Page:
Attorney General Cuomo Sues To Hold Junkyard Owners Accountable For Years Of Environmental Damage

ALBANY, N.Y. (July 21, 2008) – Attorney General Andrew M. Cuomo today announced he is suing the owners of a Washington County junkyard for years of environmental damage caused by allowing toxic chemicals to contaminate the air and nearby groundwater.

The suit charges that East Side Used Auto Parts was crushing cars without properly draining the fluids thereby allowing gasoline, petroleum, antifreeze, and Freon to pollute the soil and groundwater wells. According to the lawsuit, the junkyard has also been spilling hazardous chemicals and improperly storing potentially harmful debris including car batteries and tires. The crushing and handling of vehicles and scrap metal at the facility has created noxious odors, dust, smoke, loud noises, and vibrations affecting the health of residents in nearby homes in the Town of Kingsbury

“The owners of this junkyard have recklessly polluted the environment, creating both a health and safety threat as well as ruining the quality of life of its neighbors,” said Attorney General Cuomo. “We will hold them accountable for their deplorable actions and blatant disregard for the law. It is time to end the pollution that has burdened the community for far too long.”

East Side Used Auto Parts is located at 3614 Burgoyne Avenue, Hudson Falls, Town of Kingsbury in Washington County.  The junkyard is owned by James Marro and Robert Marro, who began operations at the site in 2003.  The junkyard borders a residential neighborhood on three sides and a public school on the fourth.

Since 2003, the Marros have been repeatedly cited by the New York State Department of Environmental Conservation (DEC) for mishandling waste at the site and illegally discharging harmful chemicals into the environment. Residents who live nearby have repeatedly complained of headaches, nausea, breathing difficulties, and loss of sleep due to the junkyard’s operations. The case was referred to the Office of the Attorney General by DEC.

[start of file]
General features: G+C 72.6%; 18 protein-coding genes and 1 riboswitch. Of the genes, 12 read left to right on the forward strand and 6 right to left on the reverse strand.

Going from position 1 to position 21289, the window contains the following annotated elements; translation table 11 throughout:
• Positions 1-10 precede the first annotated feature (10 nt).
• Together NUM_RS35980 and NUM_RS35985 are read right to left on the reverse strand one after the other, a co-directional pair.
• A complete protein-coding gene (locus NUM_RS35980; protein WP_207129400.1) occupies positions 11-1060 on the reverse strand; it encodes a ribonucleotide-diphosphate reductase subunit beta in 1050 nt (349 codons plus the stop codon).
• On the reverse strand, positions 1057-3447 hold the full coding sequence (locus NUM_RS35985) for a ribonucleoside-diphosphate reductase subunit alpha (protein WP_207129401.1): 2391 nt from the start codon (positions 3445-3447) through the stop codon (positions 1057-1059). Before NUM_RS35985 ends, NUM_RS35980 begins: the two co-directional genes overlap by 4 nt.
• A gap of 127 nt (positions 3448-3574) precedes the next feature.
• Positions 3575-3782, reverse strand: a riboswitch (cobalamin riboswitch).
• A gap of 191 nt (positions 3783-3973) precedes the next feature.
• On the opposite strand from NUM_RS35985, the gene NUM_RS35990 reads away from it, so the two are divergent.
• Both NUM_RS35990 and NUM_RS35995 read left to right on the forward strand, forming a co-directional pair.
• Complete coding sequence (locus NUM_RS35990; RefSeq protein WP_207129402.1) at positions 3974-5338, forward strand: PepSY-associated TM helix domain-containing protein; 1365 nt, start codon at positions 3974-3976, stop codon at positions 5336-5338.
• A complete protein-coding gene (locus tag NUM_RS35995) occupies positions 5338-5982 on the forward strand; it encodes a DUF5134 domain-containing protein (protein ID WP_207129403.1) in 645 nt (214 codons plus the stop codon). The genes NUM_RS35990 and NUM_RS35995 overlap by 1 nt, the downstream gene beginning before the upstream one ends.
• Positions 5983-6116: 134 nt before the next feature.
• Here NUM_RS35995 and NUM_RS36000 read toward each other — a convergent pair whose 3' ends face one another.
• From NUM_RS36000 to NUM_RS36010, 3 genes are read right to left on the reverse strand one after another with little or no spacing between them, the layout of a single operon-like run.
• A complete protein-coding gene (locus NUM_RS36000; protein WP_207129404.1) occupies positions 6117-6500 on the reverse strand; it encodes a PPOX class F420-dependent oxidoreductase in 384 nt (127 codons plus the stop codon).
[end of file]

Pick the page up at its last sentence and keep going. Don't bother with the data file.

DEC Commissioner Pete Grannis said, "This facility has been given notice of two dozen DEC violations in less than a year, covering a host of environmental, public health, and quality-of-life issues. We'll be working closely with the Attorney General's office to hold the operators accountable, ensure compliance with stringent air, water, and vehicle dismantling standards, and reduce the impacts to the surrounding community." 

The Attorney General’s suit aims to immediately end all pollutant discharges and nuisance problems associated with the operation of the junkyard.   The suit also seeks to require the Marros to conduct a comprehensive clean-up of any soil and groundwater contamination at or near the site that was caused by the junkyard’s operations.  Finally, the suit seeks to require the Marros to pay civil penalties, which could total more than $50,000 per day for numerous past and current violations of state air, water, vehicle dismantling and other environmental laws.  

The lawsuit announced by the Attorney General today is a critical complement to the Town of Kingsbury’s decision, on May 30, to deny the Marros’ application to renew their junkyard’s operating license.

The suit was filed in the Supreme Court of the State of New York, County of Washington.

The case is being handled by Assistant Attorneys General Kevin P. Donovan and Michael J. Myers of the Environmental Protection Bureau under the supervision of Special Deputy Attorney General Katherine Kennedy.


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